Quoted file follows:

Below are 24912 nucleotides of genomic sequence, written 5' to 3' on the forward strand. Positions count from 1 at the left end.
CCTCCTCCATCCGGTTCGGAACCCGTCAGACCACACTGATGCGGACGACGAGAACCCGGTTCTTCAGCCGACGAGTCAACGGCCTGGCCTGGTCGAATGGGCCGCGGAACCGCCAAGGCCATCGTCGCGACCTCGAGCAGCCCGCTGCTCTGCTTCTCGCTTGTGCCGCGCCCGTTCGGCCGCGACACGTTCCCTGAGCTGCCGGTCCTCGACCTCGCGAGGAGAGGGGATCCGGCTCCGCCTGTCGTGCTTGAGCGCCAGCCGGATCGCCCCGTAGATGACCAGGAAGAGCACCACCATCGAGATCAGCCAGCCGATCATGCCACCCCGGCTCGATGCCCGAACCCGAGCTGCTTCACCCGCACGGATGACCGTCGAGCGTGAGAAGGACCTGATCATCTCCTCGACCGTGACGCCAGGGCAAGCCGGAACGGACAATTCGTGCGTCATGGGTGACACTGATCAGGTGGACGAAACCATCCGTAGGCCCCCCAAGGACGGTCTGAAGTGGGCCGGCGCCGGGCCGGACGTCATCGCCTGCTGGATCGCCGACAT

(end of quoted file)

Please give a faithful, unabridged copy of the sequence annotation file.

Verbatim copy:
Below are 24912 nucleotides of genomic sequence, written 5' to 3' on the forward strand. Positions count from 1 at the left end.
CCTCCTCCATCCGGTTCGGAACCCGTCAGACCACACTGATGCGGACGACGAGAACCCGGTTCTTCAGCCGACGAGTCAACGGCCTGGCCTGGTCGAATGGGCCGCGGAACCGCCAAGGCCATCGTCGCGACCTCGAGCAGCCCGCTGCTCTGCTTCTCGCTTGTGCCGCGCCCGTTCGGCCGCGACACGTTCCCTGAGCTGCCGGTCCTCGACCTCGCGAGGAGAGGGGATCCGGCTCCGCCTGTCGTGCTTGAGCGCCAGCCGGATCGCCCCGTAGATGACCAGGAAGAGCACCACCATCGAGATCAGCCAGCCGATCATGCCACCCCGGCTCGATGCCCGAACCCGAGCTGCTTCACCCGCACGGATGACCGTCGAGCGTGAGAAGGACCTGATCATCTCCTCGACCGTGACGCCAGGGCAAGCCGGAACGGACAATTCGTGCGTCATGGGTGACACTGATCAGGTGGACGAAACCATCCGTAGGCCCCCCAAGGACGGTCTGAAGTGGGCCGGCGCCGGGCCGGACGTCATCGCCTGCTGGATCGCCGACAT